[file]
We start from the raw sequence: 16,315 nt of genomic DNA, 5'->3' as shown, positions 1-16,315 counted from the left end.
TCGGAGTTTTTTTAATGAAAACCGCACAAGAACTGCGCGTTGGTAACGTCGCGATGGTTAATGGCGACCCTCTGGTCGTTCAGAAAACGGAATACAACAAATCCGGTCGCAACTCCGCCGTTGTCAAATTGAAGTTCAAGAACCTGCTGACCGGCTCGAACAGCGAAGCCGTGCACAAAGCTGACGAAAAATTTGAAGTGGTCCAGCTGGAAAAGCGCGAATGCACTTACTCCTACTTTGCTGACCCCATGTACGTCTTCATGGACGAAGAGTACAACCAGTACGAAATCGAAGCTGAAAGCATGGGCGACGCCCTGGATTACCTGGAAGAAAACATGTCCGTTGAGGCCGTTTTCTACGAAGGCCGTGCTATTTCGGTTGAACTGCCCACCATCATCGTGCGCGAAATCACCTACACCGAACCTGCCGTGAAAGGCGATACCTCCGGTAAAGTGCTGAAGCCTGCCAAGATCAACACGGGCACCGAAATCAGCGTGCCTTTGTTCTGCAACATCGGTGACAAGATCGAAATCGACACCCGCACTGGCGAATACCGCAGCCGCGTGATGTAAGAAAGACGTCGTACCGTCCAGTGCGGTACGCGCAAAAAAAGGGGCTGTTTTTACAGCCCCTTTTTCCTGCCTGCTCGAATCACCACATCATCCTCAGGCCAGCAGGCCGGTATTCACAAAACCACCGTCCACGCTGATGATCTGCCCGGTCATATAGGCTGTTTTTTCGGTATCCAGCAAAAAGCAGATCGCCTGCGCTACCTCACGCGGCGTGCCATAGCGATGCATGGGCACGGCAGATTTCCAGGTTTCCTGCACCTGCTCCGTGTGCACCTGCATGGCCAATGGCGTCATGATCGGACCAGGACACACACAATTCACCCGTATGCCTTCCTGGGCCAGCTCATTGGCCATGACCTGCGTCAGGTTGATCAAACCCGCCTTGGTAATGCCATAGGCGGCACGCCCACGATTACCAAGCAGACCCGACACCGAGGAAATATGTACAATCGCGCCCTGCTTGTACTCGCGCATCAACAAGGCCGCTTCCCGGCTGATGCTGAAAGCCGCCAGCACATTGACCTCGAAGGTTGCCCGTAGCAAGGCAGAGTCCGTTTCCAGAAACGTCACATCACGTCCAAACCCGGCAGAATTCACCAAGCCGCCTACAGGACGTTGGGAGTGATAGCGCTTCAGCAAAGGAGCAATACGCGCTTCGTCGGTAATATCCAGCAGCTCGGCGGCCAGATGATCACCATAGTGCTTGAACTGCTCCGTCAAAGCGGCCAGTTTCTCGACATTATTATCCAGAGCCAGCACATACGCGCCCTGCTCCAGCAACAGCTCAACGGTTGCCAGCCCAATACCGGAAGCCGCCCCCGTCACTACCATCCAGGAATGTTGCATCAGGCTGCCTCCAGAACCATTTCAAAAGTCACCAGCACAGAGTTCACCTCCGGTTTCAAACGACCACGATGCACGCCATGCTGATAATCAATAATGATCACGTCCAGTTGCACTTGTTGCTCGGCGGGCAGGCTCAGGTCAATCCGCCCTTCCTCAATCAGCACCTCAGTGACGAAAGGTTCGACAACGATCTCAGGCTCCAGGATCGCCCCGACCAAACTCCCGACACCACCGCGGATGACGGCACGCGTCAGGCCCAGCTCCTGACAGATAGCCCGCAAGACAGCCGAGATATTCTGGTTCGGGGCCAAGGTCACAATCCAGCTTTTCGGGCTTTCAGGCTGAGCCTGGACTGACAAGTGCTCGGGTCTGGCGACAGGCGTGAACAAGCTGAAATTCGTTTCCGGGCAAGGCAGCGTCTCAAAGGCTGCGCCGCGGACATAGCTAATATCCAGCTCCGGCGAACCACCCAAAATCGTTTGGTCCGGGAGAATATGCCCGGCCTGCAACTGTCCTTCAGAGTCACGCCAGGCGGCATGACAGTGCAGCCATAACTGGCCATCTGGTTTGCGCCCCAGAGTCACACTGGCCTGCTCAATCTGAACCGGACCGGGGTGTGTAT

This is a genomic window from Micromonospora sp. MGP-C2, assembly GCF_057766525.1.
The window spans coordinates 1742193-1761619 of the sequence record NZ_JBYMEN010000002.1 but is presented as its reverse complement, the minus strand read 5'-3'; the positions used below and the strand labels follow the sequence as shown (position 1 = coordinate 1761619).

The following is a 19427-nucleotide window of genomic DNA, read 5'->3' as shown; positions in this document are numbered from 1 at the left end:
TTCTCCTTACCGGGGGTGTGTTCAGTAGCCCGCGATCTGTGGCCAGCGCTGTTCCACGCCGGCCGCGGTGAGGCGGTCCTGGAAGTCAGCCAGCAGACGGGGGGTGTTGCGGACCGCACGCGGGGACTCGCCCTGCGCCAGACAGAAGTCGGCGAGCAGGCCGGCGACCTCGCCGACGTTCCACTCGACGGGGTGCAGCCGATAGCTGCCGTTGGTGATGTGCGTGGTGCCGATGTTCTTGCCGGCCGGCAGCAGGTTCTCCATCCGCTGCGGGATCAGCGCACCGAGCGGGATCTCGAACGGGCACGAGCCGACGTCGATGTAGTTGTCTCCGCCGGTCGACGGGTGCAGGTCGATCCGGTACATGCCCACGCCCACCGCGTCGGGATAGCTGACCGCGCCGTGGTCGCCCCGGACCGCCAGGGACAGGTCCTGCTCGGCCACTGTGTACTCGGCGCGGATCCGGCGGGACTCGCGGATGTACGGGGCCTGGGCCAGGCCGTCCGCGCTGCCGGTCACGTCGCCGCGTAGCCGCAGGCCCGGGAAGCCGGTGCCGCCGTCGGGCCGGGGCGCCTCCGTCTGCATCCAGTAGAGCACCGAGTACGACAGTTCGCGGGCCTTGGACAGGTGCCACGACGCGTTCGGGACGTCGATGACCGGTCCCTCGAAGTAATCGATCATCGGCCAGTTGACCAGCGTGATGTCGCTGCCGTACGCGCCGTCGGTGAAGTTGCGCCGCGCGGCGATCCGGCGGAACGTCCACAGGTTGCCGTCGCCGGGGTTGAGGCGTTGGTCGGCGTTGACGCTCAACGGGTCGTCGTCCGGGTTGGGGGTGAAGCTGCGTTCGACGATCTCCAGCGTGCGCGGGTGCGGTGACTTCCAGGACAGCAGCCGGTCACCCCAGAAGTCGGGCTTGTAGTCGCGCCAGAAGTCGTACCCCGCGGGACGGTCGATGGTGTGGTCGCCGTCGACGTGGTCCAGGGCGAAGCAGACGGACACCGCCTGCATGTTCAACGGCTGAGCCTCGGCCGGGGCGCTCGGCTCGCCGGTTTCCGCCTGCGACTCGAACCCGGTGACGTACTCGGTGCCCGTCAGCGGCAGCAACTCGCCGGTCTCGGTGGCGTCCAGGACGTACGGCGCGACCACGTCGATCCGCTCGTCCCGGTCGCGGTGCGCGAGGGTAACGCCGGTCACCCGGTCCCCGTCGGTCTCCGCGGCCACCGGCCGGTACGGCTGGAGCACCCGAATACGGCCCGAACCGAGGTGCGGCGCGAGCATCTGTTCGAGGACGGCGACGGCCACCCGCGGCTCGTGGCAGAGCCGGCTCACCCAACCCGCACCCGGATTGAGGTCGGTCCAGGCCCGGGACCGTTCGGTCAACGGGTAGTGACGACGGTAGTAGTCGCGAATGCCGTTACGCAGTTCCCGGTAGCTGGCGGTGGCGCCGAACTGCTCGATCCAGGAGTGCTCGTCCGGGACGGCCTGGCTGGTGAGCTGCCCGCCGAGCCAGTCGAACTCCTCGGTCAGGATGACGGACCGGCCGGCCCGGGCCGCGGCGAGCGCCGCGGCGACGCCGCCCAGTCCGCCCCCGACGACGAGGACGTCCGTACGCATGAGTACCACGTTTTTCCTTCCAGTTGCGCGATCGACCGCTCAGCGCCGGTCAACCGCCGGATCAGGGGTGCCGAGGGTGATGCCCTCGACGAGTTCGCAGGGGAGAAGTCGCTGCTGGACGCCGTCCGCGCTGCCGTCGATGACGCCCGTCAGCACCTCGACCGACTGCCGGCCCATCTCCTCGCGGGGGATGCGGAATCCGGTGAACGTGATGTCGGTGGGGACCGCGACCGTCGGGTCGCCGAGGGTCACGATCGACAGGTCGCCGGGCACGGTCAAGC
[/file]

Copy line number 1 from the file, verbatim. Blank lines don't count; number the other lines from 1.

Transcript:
We start from the raw sequence: 16,315 nt of genomic DNA, 5'->3' as shown, positions 1-16,315 counted from the left end.